Trade protectionism estimated to have cost Vietnam $12 bln

By Dat Nguyen   October 15, 2020 | 10:45 am GMT+7
Trade protectionism estimated to have cost Vietnam $12 bln
Fisherwomen deliver fish to shore on the coast of central Quang Tri Province. Photo by VnExpress/Hoang Tao.

Twelve billion dollars worth of Vietnam’s exports have so far been affected by trade safeguard measures imposed by other countries amid rising global protectionism.

These are figures drawn from nearly 200 allegations of trade violations against Vietnam, according to the Ministry of Industry and Trade.

The number of allegations has been rising in recent years, the ministry said. Most involve key export items such as metals (aluminum and steel), seafood (prawns and fish), plywood, construction materials, and chemicals.

The markets that raise the most disputes are the U.S., India, the E.U., Turkey, Canada, and Australia, which together account for 62 percent of the total number.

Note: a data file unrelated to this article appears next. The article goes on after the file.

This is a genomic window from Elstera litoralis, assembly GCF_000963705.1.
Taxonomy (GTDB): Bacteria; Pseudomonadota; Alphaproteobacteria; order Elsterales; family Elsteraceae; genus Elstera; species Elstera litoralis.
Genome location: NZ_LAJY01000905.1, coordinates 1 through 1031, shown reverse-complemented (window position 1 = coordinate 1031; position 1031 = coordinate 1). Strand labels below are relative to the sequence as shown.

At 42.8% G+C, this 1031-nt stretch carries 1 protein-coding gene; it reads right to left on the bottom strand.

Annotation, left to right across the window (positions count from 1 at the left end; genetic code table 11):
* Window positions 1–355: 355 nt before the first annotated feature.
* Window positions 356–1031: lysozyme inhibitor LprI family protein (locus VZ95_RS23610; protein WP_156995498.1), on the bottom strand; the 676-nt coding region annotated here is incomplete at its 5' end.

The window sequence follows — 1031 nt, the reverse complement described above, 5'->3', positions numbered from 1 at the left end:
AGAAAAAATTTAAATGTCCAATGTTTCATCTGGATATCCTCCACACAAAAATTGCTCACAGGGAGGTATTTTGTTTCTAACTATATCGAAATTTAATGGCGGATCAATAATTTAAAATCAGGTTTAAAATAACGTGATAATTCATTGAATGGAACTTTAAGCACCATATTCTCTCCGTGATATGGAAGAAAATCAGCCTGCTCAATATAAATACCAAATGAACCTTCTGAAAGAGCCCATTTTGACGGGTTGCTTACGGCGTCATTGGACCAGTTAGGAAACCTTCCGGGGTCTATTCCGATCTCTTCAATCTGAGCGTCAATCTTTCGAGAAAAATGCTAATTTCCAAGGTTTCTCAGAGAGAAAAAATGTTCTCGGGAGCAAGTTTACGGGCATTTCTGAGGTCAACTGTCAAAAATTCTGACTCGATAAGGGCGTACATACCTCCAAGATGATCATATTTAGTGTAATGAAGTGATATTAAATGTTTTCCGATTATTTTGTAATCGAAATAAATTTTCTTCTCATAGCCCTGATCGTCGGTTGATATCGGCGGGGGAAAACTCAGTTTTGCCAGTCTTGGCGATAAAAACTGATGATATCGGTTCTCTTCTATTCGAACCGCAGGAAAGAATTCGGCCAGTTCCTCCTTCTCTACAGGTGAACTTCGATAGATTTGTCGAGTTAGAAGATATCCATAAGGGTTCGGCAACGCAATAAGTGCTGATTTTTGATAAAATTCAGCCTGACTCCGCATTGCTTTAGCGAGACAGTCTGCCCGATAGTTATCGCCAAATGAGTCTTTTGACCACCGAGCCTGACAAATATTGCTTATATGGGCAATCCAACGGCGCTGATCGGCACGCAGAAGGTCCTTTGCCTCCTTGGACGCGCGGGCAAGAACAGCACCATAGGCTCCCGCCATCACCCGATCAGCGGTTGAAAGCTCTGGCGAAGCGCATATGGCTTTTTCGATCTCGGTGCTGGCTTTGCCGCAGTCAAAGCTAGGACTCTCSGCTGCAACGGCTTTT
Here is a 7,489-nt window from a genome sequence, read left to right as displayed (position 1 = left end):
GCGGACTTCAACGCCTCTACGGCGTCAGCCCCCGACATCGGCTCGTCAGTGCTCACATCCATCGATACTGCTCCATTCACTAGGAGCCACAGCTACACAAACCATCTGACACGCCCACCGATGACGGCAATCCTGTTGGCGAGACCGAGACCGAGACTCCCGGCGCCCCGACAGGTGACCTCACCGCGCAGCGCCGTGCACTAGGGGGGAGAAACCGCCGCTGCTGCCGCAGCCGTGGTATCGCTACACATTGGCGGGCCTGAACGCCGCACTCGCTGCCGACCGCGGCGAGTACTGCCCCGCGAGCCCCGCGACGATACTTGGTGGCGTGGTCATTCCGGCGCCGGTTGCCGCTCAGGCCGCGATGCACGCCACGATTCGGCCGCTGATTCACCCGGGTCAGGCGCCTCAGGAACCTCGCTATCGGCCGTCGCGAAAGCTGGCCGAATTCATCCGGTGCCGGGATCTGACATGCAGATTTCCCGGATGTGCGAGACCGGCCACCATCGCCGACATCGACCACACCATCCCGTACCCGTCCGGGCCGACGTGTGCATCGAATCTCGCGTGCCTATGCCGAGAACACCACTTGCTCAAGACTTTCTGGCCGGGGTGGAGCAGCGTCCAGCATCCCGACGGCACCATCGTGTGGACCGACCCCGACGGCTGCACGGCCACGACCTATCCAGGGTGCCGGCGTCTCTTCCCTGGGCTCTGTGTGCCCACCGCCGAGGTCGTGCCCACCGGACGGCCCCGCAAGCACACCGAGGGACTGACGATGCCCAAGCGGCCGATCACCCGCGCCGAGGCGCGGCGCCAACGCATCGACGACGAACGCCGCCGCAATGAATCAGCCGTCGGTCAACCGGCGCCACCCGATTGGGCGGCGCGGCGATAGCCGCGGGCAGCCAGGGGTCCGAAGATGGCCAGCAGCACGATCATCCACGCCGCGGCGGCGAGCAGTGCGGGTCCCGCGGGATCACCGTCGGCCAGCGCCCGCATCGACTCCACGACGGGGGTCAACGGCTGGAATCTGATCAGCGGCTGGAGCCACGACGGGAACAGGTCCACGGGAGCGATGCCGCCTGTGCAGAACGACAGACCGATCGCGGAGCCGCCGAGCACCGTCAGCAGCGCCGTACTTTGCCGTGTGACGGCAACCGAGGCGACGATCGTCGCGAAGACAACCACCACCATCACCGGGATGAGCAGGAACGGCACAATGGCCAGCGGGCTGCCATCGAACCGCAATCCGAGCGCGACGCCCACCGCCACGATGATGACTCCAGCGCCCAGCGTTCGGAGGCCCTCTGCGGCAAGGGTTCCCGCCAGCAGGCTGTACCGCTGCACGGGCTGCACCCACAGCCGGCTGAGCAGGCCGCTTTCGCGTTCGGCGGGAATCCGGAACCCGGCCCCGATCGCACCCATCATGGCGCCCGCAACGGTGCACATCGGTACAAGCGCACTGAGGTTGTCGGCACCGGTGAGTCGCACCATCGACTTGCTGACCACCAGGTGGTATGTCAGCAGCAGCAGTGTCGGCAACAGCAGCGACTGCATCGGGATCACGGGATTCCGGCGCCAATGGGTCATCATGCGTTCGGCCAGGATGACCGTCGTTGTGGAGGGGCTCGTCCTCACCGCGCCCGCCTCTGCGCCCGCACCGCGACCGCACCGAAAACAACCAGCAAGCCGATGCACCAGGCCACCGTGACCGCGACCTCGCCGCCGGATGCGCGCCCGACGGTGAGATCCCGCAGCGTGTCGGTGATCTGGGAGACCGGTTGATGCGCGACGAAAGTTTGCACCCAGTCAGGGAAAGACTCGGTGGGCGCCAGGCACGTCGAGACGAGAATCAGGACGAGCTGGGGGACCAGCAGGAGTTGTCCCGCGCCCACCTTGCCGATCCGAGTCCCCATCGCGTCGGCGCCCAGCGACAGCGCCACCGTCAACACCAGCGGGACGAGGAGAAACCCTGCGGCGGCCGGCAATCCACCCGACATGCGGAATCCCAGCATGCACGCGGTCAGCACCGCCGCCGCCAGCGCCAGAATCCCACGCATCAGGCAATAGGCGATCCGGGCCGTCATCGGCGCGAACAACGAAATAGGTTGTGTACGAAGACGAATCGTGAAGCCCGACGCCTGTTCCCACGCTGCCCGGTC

Southeast Asian countries have been raising more and more disputes in recent years, with their total of 38 accounting now for 20 percent.

Of the 151 lawsuits that have been resolved over the year, Vietnam won 43 percent, meaning its exports are allowed to enter litigating market without new duties or restrictions.

This has enabled continued exports of key products such as seafood, steel and wood to major markets such as the U.S., the E.U. and Canada.

This year several Vietnamese products have faced dumping allegations. The U.S. in June initiated an investigation into Vietnamese tires, and Australia began probing Vietnamese coated steel in July.

Globally, trade safeguard measures have affected $1.5 trillion worth of trade between 2009 and 2018, according to the World Trade Organization.

 
 
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